So will the bubble burst?

Some insiders say that falling house prices, big bank write-offs, and smaller Wall Street bonuses may indeed burst the bubble. Conventional wisdom says that the art market goes flat six months to two years after the broader economy slows down. “It can’t and won’t go on,” warned The Economist a few months ago. And certainly, art bubbles have burst before. After a decade of massive price inflation came the great art bust of 1990. Prices crashed by 25 percent to 75 percent, and didn’t recover for five years. But the many predictions of imminent doom have so far proved wide of the mark. Indeed, some analysts predict that the current boom will continue for years.

What makes them so confident?

The world has changed since 1990. Back then, many art buyers were from New York and London, and so were greatly affected by the stock market crash. These days, Russian, Asian, and Middle Eastern buyers—who sit atop growing mountains of petro-dollars or manufacturing wealth—are much less rocked by fluctuations in the Western financial sector. Philip Hoffman, who set up the first hedge fund devoted to art investment, says he has clients from all over the world spending huge amounts of money. “They are completely oblivious to the credit crunch,” he said. “In the long term the art market is a one-way street.” For the first time since 1914, claims Tobias Meyer, Sotheby’s world head of contemporary art, “we are in a non-cyclical market.” We may soon find out whether this is wishful thinking.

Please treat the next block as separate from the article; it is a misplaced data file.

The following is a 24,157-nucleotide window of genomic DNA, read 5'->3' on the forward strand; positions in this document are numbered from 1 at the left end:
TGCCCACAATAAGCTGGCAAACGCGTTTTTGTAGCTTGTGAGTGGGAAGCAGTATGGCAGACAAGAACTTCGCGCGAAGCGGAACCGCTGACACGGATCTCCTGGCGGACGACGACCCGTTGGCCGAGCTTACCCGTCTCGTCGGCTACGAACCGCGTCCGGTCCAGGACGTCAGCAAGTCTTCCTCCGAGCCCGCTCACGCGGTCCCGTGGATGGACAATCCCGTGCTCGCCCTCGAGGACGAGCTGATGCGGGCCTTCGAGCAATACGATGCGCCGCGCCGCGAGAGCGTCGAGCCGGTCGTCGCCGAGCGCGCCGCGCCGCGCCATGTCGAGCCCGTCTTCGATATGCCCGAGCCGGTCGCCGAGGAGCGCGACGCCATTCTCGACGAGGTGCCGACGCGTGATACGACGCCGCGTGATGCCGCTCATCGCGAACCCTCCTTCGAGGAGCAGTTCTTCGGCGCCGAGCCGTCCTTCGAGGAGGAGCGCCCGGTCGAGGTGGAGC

A market where anything goes
The contemporary art market is not like other markets: Almost totally unregulated, it is largely controlled by the auctioneers and the dealers. The “superstar” dealers who manage many of the hottest artists do not sell their work—they “place” it. Novice collectors have to be patient, presenting their credentials and explaining what they intend to do with the art—dealers don’t want it “flipped at auction” too soon. But dealers will grant discounts in order to place work with an “important” collector. Museums get an even larger discount: “Museum-quality” is the ultimate accolade, greatly boosting an artist’s prices. Prices are carefully managed—some might say manipulated. Charles Saatchi is said to have limited the output of artists he patronizes. When Hirst’s diamond-encrusted skull, For the Love of God, sold last year for $98.9 million in a private sale, it was touted as a record for a work by a living artist, enhancing the value of all Hirst’s work. Closer inspection revealed that Hirst himself retained a 24 percent stake in it; many in the art world think he never sold it at all. The New York Times once accused Hirst of being less an artist than “the manager of the hedge fund of Damien Hirst’s art.” But as Andy Warhol once observed: “Good business is the best art.”